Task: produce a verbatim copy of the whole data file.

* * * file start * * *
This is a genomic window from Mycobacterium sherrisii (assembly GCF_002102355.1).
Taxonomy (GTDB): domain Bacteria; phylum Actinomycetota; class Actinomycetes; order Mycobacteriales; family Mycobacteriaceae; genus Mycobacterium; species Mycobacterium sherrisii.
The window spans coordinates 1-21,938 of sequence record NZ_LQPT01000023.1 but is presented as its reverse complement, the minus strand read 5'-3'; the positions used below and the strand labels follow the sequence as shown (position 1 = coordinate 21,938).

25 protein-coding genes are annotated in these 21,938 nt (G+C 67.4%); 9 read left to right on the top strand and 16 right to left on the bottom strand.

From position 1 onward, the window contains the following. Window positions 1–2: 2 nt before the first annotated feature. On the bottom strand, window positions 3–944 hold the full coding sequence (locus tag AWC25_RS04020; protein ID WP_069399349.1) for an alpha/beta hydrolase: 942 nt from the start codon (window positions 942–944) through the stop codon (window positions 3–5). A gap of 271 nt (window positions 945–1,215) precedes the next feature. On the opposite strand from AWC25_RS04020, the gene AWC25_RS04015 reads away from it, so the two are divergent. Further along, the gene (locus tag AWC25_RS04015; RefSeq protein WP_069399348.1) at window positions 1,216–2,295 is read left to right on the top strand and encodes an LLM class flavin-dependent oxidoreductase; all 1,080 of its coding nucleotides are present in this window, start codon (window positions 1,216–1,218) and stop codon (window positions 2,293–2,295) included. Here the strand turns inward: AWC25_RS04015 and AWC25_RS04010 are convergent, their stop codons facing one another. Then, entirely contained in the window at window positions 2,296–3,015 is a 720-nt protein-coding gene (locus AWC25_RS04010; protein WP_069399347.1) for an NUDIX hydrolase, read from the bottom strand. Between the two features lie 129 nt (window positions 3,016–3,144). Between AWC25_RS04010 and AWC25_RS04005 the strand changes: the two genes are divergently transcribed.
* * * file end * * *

This is a genomic window from Mycobacterium sherrisii (assembly GCF_002102355.1).
Taxonomy (GTDB): domain Bacteria; phylum Actinomycetota; class Actinomycetes; order Mycobacteriales; family Mycobacteriaceae; genus Mycobacterium; species Mycobacterium sherrisii.
The window spans coordinates 1-21,938 of sequence record NZ_LQPT01000023.1 but is presented as its reverse complement, the minus strand read 5'-3'; the positions used below and the strand labels follow the sequence as shown (position 1 = coordinate 21,938).

25 protein-coding genes are annotated in these 21,938 nt (G+C 67.4%); 9 read left to right on the top strand and 16 right to left on the bottom strand.

From position 1 onward, the window contains the following. Window positions 1–2: 2 nt before the first annotated feature. On the bottom strand, window positions 3–944 hold the full coding sequence (locus tag AWC25_RS04020; protein ID WP_069399349.1) for an alpha/beta hydrolase: 942 nt from the start codon (window positions 942–944) through the stop codon (window positions 3–5). A gap of 271 nt (window positions 945–1,215) precedes the next feature. On the opposite strand from AWC25_RS04020, the gene AWC25_RS04015 reads away from it, so the two are divergent. Further along, the gene (locus tag AWC25_RS04015; RefSeq protein WP_069399348.1) at window positions 1,216–2,295 is read left to right on the top strand and encodes an LLM class flavin-dependent oxidoreductase; all 1,080 of its coding nucleotides are present in this window, start codon (window positions 1,216–1,218) and stop codon (window positions 2,293–2,295) included. Here the strand turns inward: AWC25_RS04015 and AWC25_RS04010 are convergent, their stop codons facing one another. Then, entirely contained in the window at window positions 2,296–3,015 is a 720-nt protein-coding gene (locus AWC25_RS04010; protein WP_069399347.1) for an NUDIX hydrolase, read from the bottom strand. Between the two features lie 129 nt (window positions 3,016–3,144). Between AWC25_RS04010 and AWC25_RS04005 the strand changes: the two genes are divergently transcribed.